Some experts warn that the EPA negotiations now appear to be taking a different path, and still have no clear end in sight. The situation seems to be particularly challenging for countries such as Kenya, Ivory Coast, and Ghana which are struggling to balance the need to preserve their EU market access with the position of their respective regional blocs.

 

ECOWAS committee review

 

Last March, ECOWAS heads of state and government established an ad hoc committee – consisting of Nigeria, Ghana, Côte d’Ivoire and Senegal – to continue work on the EU-West Africa EPA, including the analysis of the remaining technical concerns raised by Nigeria on the current compromise. The committee was asked to respond within two months.

 

Sources confirm that Nigeria reaffirmed its EPA objections during a separate meeting held in Accra, Ghana last week. Nigeria argues that the current market access structure – market opening of 75 percent over the next 20 years, with 90 percent of products to be liberalised during the first 15 years – would significantly hamper its economy.

 

It has instead requested a reclassification of 181 tariff lines in other categories of the offer, which some warn could dismantle the current compromise. The results of the Accra meeting should be submitted to the trade ministers of these four countries when they meet on 10 May.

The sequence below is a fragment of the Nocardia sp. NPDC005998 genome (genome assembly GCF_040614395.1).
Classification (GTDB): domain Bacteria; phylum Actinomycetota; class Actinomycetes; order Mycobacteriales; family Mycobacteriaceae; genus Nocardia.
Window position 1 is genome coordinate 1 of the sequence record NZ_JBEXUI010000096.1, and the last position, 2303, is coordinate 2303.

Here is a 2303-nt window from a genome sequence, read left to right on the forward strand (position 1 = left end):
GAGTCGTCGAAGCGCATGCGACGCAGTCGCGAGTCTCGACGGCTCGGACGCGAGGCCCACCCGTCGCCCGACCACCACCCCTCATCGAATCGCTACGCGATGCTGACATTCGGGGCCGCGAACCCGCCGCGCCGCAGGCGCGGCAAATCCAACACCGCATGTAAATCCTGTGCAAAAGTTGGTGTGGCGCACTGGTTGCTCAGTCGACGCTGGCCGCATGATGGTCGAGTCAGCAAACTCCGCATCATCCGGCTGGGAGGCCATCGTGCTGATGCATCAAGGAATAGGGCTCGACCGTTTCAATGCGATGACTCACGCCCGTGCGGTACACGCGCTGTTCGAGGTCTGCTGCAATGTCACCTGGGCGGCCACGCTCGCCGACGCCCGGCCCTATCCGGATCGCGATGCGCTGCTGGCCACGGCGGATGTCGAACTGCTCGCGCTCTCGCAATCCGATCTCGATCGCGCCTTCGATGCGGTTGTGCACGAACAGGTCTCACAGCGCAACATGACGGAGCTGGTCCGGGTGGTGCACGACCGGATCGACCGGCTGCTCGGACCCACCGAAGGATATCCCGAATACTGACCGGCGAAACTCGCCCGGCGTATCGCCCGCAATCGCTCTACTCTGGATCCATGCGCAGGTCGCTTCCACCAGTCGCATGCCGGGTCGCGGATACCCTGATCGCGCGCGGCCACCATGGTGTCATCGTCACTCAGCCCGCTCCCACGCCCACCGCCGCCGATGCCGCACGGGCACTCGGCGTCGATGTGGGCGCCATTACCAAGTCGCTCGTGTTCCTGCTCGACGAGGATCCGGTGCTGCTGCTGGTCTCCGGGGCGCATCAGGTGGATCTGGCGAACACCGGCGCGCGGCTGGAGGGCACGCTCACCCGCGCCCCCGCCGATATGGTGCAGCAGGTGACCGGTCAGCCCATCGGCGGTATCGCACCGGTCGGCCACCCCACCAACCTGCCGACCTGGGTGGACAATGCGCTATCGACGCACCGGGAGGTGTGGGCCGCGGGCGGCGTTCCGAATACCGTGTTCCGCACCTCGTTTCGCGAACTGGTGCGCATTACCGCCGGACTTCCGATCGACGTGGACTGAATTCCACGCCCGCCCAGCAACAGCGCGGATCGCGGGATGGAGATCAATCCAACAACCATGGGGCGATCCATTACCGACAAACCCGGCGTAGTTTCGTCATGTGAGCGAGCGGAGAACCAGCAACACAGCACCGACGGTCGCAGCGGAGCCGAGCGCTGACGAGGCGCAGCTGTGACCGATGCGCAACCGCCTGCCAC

Post-Bali

 

In Addis, trade ministers also discussed the implications of the WTO Trade Facilitation Agreement, which was concluded at the global trade body’s Ninth Ministerial Conference in Bali, Indonesia in December 2013.

 

The draft conference report says that the trade facilitation pact – which was the pinnacle of the “Bali package” – should be implemented on a provisional basis, in line with paragraph 47 of the Doha Declaration. The pact, they urge, should later be reviewed for balance with the rest of the Doha Round areas once these are resolved, in line with the WTO principle of the “single undertaking.”